overloading operator

This is a discussion on overloading operator within the C++ Programming forums, part of the General Programming Boards category; Long story short: i need to be able to define an operator with two different return types. Something like this ...

  1. #1
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    overloading operator

    Long story short: i need to be able to define an operator with two different return types.
    Something like this that actually works:
    Code:
     
    void operator>>(char * szBuffer);
    bool operator>>(char * szBuffer);
    Code:
    44 D:\Dev-Cpp\..\tcp.h `bool TCPconnection_c::operator>>(char*)' and `void TCPconnection_c::operator>>(char*)' cannot be overloaded

  2. #2
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    Quote Originally Posted by like_no_other View Post
    Long story short: i need to be able to define an operator with two different return types.
    Something like this that actually works:
    Code:
     
    void operator>>(char * szBuffer);
    bool operator>>(char * szBuffer);
    Code:
    44 D:\Dev-Cpp\..\tcp.h `bool TCPconnection_c::operator>>(char*)' and `void TCPconnection_c::operator>>(char*)' cannot be overloaded
    Long story short: you can't do that. What is the use case you are attempting to solve? Chances are you are going about this the wrong way.
    bit∙hub [bit-huhb] n. A source and destination for information.

  3. #3
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    I want to be able to call the operator in two ways:
    1. not checking if it succeded:
    Code:
    object>>pChar;
    2. checking a bool return to see if it worked:
    Code:
    if ( object>>pChar )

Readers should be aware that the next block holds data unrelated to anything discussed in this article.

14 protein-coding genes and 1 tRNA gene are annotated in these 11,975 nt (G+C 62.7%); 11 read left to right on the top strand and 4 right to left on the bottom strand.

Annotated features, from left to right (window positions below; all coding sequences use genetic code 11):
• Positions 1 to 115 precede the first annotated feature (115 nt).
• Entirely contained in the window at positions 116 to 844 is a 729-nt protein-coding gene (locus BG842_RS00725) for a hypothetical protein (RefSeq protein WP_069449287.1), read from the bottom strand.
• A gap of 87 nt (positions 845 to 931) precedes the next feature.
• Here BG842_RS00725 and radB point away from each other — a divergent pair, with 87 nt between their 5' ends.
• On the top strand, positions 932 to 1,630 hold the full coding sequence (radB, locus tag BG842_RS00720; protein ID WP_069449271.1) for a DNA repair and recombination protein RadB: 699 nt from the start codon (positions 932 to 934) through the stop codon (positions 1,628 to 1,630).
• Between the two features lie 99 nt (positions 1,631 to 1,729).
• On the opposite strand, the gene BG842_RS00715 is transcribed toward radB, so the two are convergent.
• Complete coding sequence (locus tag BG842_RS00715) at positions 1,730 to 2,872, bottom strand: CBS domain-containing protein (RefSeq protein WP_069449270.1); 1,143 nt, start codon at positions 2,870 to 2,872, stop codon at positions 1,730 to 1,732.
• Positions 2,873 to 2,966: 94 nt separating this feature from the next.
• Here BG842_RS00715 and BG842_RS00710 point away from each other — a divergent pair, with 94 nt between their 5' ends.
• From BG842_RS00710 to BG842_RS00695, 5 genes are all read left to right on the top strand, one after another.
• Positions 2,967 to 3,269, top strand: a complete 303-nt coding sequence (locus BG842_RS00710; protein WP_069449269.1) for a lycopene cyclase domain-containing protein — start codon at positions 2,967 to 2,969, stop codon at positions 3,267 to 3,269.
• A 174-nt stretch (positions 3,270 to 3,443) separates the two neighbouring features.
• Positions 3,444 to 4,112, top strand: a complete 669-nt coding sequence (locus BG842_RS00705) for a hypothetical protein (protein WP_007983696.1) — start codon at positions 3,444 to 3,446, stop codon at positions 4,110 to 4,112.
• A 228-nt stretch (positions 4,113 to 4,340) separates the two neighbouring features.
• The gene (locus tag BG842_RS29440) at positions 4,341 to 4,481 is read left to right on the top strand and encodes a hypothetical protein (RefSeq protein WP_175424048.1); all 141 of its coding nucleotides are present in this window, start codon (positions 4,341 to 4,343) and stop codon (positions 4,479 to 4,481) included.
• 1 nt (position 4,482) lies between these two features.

{
     ..
    }
    Usefulness: rigurous error checking when needed, fast typing on tests/trivial uses - i'm writing some sort of stream object for a tcp connection.
    Last edited by like_no_other; 09-29-2009 at 01:07 PM.

  4. #4
    Captain Crash brewbuck's Avatar
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    Both cases can be solved with the version that returns bool. In contexts where you don't care, you ignore it.

    At any rate, this sort of overloading is impossible. The return type is not a part of the function signature.
    Code:
    //try
    //{
    	if (a) do { f( b); } while(1);
    	else   do { f(!b); } while(1);
    //}

  5. #5
    The larch
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    C++ iostreams operators >> and << return a reference to the same stream to allow operator chaining. They also provide operator void* to make the stream object testable in boolean contexts (or you can google for "safe bool idiom" if you want to do better).
    I might be wrong.

    Thank you, anon. You sure know how to recognize different types of trees from quite a long way away.
    Quoted more than 1000 times (I hope).

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